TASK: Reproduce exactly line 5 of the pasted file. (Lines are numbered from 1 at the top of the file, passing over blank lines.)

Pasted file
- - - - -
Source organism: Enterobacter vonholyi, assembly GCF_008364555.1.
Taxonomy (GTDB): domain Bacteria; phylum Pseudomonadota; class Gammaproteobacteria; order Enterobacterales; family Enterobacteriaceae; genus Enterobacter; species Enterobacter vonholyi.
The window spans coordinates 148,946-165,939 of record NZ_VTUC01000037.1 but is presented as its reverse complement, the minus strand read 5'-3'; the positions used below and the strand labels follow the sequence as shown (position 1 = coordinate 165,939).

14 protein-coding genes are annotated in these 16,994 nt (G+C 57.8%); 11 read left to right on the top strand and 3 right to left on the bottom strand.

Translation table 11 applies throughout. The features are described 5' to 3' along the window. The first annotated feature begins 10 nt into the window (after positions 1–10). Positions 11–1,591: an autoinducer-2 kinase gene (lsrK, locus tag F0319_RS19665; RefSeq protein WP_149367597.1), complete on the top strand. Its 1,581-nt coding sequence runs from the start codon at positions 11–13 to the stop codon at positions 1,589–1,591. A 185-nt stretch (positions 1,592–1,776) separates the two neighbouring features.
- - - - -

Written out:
Translation table 11 applies throughout. The features are described 5' to 3' along the window. The first annotated feature begins 10 nt into the window (after positions 1–10). Positions 11–1,591: an autoinducer-2 kinase gene (lsrK, locus tag F0319_RS19665; RefSeq protein WP_149367597.1), complete on the top strand. Its 1,581-nt coding sequence runs from the start codon at positions 11–13 to the stop codon at positions 1,589–1,591. A 185-nt stretch (positions 1,592–1,776) separates the two neighbouring features.